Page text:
Sunday, April 12, 2009
The whole enthralling experience
It is Easter Sunday, a day of renewal and resurrection for many. Out my window here at my Carmel Valley “Roost”—my home away from home, my creative refuge, my retreat—the day is glowing green, a wisteria vine is exploding with blossoms and bees, and the hills are calling. I look at the world out there, that chaos of life, and am able to see its unity and coherence. Yet I find it difficult to do the same with my own chaos: the thoughts and feelings and desires and dreams that roil about in my head and heart. Just this morning, so much has entered into this self-contained space of mine: the tenets of Congregationalism; foxes on an island off California; amazon’s new policy regarding “adult” books. These things appeal to my intellect; they are interesting—and in the case of the amazon thing, outrageous (if true)—and I am glad to know about them, to engage with their meaning for me personally or for society more generally. Other things, though, hit me squarely in the heart: photos on Facebook of a Search & Rescue mission last night that I missed out on, which bums me out; a conversation with a friend about all those old, deep wounds that are so difficult to heal; sharp disappointment over another friend not getting in touch this week, though I “knew” he wouldn't. And of course, joy is in my heart as well: at the beauty of the day; at hearing by email and phone from several people who I know do care about me; at being able to focus on my steady, strong breath, the blood flowing through my veins, and appreciate the fact that I am healthy and, well, alive.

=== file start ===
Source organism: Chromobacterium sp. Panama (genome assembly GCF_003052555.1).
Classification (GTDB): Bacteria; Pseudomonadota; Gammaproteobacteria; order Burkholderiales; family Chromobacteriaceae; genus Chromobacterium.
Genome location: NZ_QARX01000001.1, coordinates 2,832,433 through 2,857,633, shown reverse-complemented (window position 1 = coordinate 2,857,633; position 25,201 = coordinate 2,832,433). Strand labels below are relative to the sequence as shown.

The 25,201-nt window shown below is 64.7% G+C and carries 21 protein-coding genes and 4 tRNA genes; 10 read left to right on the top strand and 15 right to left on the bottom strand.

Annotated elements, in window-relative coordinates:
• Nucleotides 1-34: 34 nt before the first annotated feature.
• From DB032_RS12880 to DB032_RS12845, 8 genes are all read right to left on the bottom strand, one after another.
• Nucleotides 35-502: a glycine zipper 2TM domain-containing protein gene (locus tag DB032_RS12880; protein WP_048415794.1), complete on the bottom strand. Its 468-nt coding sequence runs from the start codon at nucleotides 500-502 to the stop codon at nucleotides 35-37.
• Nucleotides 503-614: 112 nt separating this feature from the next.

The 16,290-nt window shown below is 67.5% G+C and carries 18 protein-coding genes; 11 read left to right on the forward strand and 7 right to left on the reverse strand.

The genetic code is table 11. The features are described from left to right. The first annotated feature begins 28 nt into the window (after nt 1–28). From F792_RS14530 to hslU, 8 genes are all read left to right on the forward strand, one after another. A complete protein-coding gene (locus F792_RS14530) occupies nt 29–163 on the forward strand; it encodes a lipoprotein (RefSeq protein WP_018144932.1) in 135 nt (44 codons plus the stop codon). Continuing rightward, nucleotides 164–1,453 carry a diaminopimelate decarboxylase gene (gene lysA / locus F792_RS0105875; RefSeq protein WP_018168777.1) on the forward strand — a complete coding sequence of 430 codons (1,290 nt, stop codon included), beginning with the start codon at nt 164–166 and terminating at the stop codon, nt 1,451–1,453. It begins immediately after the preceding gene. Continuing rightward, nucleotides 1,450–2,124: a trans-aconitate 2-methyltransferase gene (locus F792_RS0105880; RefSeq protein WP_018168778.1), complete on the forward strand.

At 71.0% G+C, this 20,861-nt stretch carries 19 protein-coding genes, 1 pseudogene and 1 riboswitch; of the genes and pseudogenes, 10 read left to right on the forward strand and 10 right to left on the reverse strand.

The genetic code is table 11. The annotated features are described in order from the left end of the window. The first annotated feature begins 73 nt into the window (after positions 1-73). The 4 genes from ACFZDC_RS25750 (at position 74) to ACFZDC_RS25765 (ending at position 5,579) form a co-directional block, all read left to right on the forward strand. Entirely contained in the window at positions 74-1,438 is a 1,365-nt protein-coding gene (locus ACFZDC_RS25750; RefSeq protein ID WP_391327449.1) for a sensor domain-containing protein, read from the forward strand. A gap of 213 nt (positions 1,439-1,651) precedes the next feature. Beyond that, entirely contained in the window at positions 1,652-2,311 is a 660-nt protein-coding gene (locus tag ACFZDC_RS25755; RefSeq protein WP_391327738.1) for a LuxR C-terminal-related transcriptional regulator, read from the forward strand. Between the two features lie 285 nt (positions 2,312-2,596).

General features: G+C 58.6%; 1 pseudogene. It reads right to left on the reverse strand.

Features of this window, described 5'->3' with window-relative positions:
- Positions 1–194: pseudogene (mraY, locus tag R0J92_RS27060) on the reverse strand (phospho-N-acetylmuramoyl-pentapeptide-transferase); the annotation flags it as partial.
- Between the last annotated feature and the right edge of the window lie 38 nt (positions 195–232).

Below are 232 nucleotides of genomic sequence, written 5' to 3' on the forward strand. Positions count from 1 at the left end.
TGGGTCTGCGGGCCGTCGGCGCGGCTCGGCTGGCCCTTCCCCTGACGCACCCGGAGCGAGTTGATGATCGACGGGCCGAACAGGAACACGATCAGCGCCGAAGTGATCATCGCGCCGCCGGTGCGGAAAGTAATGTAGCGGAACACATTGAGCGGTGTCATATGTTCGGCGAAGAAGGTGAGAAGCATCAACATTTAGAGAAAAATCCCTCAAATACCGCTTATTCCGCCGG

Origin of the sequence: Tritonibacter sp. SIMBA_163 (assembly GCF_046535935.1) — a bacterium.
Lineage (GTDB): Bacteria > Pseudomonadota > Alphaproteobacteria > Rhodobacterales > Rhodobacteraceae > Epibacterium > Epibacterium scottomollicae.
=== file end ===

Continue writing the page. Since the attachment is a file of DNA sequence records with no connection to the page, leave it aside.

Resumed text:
I know the joy and contentment are there, and yet the pain keeps bubbling up. And . . . it’s okay. The pain is part of me. Some days it’s unnervingly insistent and makes me feel almost shattered. On those days, I need to be extra attentive and allow myself space to simply be: to breathe, in, out; to allow tears, salty and mysterious, to trickle down my cheeks. Today seems to be one of those days. Other days the sorrow pools back within some hollow inside me, and I’m able to fully inhabit the self-confident, positive self I know most people see me as. Some days it’s a bit of both. I am never happy to feel that dark shroud descend upon me. However, after many years of not acknowledging that the sadness was even there, I am beginning to realize that I do not need to consider it an enemy; rather, it can be a wise teacher, and a worthy friend. But only if I listen. Which means letting it in, feeling it as fully as I can, and understanding how it contributes to the unity and wholeness that are uniquely and beautifully me.
A friend sent me this quote this morning. It sparked this musing, and so I will end with it. It's by Eleanor Roosevelt: “I wish with all my heart that every child could be so imbued with a sense of the adventure of life that each change, each readjustment, each surprise—good or bad—that came along would be welcomed as part of the whole enthralling experience.”